A significant section of our community own dogs. The responsibility of dog ownership includes ensuring your pet is well behaved and manageable in public environments by incorporating your dog into the community and at home by providing for the needs of your dog and being a good neighbour.
All dogs should be kept on a fenced property and not be able to wander the streets.
All dogs over the age of three (3) months must be registered and re-registered by 31 August each year. The registration of dogs helps us to trace the owners of stray or lost dogs. Your dog must wear its registration tag.
Dog owners are responsible for ensuring their dog's barking does not cause a nuisance to neighbours. Often the dog owner can be unaware that their dog is causing a nuisance as they may not be home when the barking occurs.
If you are concerned about the level of noise a dog is creating, you may choose to resolve the issue with the dog owner or contact us for assistance to resolve the problem.
If you'd like us to assist you to resolve a dog noise complaint, please contact us on 8397 7313 during office hours.
Our initial action will be to write to the dog owner and advise them of the complaint and also send a letter to the person making the complaint advising of our actions.
If you advise that the noise problem still exists, we will ask you to keep a barking dog diary for 14 days.
The diary is important to our investigations - from this we can obtain an accurate record of what happens and assists us in deciding whether there is a level of nuisance that we can act on. The information in your diary will also help us to work out why the dog is barking and enable us to work with the owner to reduce the nuisance.
We will contact adjoining neighbours to ask them to let us know if the dog's barking is causing them a nuisance too. Council will visit the dog owner and work with them to resolve the problem by negotiating an action plan with specific actions and timelines to rectify the nuisance.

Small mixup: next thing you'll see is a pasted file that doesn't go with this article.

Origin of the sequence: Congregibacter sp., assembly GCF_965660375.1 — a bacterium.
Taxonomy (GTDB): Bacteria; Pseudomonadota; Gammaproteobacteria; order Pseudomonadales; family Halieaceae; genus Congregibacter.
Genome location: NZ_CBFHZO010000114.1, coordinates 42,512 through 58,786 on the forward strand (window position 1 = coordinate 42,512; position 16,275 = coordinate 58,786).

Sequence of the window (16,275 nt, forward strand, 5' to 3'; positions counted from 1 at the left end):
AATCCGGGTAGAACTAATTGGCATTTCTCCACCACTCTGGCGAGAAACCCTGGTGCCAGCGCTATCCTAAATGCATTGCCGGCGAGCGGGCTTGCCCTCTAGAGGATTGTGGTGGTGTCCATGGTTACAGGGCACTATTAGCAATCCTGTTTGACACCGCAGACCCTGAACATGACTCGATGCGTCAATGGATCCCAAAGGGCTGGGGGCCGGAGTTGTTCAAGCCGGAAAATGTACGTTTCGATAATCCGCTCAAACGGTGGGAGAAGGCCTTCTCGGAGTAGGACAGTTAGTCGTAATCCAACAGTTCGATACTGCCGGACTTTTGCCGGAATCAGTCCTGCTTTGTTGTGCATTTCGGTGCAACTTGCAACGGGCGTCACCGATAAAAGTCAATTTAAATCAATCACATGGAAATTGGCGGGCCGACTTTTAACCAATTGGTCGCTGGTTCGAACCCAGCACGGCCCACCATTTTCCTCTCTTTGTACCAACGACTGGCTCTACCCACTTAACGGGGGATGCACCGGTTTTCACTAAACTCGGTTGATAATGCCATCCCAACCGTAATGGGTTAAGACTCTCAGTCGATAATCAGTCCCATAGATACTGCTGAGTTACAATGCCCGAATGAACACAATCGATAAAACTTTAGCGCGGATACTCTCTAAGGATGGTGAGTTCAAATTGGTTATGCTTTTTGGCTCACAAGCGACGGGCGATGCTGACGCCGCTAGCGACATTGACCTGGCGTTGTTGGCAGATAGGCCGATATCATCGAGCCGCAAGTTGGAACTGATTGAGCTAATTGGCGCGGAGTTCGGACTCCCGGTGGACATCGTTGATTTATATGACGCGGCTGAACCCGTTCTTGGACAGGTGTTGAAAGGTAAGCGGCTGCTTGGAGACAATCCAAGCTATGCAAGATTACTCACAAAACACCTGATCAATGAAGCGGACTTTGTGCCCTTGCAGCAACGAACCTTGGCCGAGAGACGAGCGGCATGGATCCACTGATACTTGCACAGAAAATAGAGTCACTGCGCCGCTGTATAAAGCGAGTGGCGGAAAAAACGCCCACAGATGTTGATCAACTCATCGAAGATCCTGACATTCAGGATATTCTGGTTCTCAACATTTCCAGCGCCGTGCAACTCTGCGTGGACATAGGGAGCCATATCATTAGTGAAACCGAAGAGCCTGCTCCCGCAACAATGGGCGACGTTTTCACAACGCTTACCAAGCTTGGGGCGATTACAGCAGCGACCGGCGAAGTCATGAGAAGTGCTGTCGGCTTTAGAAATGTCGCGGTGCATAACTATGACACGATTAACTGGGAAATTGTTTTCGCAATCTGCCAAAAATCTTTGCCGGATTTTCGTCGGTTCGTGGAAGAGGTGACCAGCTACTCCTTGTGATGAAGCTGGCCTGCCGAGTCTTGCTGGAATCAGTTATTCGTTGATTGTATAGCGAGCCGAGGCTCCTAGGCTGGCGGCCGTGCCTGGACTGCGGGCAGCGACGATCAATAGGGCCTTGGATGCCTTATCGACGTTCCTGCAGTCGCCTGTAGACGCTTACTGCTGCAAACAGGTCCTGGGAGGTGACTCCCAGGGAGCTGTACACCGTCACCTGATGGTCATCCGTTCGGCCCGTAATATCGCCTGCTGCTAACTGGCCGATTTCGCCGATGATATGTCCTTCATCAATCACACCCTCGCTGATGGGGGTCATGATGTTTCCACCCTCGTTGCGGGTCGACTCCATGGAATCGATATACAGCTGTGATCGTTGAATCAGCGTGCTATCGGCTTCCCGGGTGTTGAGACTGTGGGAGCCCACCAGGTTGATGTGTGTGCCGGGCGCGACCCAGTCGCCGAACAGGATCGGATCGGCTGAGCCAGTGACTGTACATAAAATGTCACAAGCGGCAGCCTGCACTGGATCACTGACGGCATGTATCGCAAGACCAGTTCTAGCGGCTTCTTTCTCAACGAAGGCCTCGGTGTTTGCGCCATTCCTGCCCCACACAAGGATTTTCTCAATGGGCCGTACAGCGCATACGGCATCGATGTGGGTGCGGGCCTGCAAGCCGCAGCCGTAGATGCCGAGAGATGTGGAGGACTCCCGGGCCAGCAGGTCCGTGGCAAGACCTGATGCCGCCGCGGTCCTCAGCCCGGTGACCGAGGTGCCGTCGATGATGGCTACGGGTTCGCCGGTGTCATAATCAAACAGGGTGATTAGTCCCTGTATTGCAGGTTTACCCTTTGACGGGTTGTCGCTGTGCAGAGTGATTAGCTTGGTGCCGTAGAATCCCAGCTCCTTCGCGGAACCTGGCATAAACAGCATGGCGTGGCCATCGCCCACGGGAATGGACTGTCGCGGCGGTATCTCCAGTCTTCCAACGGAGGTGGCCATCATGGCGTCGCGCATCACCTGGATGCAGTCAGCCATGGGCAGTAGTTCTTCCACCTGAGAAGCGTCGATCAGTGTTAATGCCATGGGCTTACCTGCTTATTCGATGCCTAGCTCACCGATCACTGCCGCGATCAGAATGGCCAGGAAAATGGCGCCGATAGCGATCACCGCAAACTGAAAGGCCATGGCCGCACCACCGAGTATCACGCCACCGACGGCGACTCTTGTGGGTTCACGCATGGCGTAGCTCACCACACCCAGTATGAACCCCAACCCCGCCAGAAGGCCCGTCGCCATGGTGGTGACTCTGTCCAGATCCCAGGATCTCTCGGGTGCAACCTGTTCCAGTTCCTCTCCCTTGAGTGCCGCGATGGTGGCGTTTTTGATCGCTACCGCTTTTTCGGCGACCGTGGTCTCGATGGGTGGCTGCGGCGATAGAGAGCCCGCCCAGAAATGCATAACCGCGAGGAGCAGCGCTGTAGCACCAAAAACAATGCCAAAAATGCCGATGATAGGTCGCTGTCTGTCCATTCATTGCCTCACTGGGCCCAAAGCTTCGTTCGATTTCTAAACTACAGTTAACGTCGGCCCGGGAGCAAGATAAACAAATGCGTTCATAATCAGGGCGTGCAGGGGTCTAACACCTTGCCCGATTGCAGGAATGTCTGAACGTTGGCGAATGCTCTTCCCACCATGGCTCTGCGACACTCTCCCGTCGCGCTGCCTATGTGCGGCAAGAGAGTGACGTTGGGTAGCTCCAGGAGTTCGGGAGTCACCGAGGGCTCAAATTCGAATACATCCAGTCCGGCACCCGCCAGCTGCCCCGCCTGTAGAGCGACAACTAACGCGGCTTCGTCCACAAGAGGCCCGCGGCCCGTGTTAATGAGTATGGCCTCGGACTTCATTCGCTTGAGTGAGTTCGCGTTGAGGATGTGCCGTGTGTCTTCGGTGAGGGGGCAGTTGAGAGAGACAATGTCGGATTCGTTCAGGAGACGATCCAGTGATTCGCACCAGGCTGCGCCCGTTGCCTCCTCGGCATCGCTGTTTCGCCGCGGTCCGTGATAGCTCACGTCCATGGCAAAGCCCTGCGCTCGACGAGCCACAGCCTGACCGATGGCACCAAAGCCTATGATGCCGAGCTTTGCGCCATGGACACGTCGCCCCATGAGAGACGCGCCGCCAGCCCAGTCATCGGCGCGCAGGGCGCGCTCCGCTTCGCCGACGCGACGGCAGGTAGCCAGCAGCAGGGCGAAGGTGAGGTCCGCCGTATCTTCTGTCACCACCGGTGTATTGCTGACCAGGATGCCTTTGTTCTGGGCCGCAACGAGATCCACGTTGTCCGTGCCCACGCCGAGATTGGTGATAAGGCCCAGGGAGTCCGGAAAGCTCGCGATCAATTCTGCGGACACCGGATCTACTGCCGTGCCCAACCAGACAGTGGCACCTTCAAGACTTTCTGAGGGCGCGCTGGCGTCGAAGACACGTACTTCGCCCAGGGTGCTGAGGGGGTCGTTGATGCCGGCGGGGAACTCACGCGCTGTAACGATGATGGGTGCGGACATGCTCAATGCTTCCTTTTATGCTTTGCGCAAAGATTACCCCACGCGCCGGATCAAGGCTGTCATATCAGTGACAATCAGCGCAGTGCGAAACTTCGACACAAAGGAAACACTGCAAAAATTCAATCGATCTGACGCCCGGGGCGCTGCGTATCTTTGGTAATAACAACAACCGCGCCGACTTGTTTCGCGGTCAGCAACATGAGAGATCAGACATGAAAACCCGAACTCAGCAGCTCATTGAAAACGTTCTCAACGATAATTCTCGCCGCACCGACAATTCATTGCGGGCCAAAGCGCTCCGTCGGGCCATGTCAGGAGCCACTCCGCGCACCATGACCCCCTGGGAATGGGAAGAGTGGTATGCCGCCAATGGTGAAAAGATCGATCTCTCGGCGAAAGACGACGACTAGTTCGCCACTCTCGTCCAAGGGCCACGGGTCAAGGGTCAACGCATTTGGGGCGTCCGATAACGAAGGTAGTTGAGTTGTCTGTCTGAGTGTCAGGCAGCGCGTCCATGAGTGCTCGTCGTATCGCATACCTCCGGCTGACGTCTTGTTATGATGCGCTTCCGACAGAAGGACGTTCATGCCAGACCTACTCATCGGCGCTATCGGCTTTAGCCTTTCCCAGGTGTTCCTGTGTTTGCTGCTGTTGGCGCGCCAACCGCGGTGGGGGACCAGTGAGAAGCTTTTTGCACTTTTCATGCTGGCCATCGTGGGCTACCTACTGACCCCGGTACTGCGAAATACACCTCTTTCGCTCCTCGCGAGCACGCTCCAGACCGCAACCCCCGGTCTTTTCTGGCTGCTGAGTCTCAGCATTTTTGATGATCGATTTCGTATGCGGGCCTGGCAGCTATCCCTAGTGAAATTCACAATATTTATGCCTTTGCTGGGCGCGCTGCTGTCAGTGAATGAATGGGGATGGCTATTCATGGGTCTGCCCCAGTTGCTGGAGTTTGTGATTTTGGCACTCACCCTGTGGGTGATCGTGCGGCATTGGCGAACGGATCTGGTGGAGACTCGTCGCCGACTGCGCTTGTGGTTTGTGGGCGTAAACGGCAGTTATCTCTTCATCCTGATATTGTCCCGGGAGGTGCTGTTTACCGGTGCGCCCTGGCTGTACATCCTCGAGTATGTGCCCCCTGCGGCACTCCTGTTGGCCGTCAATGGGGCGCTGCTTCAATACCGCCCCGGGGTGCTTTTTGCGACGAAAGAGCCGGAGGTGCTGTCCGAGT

Investigations into alleged barking dog complaints are complex and because these investigations are complex, we are unable to give you a projected completion date.
Council will review information from all sources to determine whether formal enforcement will and can be taken.
If the problem remains unresolved, the owner may be issued with an Expiation Notice and a Notice of Intent requiring them to satisfactorily remedy the problem, otherwise a formal Control (Barking Dog) Order will be imposed.
A Control Order is a mandatory requirement for the dog owner to take whatever action Council decides is reasonably necessary to restrain the dog and remedy the problem. Dog owners have the right to appeal against the imposition of an order or any other legal action.
The Dog and Cat Management Act 1995 requires that each Council administers and enforces the provisions of the Act relating to dogs and cats within its area.
The City of Tea Tree Gully promotes and supports responsible dog ownership.
Council must, in accordance with the provisions of the Dog and Cat Management Act 1995 prepare a plan relating to the management of dogs and cats within the city.
Our Animal Management Plan 2013-2018 will guide domestic animal management within our community and the objectives are to:
Dog owners wanting to exercise their dogs in parks and reserves should comply with the following conditions:
Dogs must be under effective control at all times regardless of whether the dog is being exercised in a dog on leash or dog off leash area.
Under the provisions of the Dog and Cat Management Act 1995 - effective control means:
Note: Penalties may apply if owners are seen not complying with the conditions.
Dogs must be on a leash at all times.
Expiation Notices can be issued for a number of offences under the Dog and Cat Management Act 1995 such as: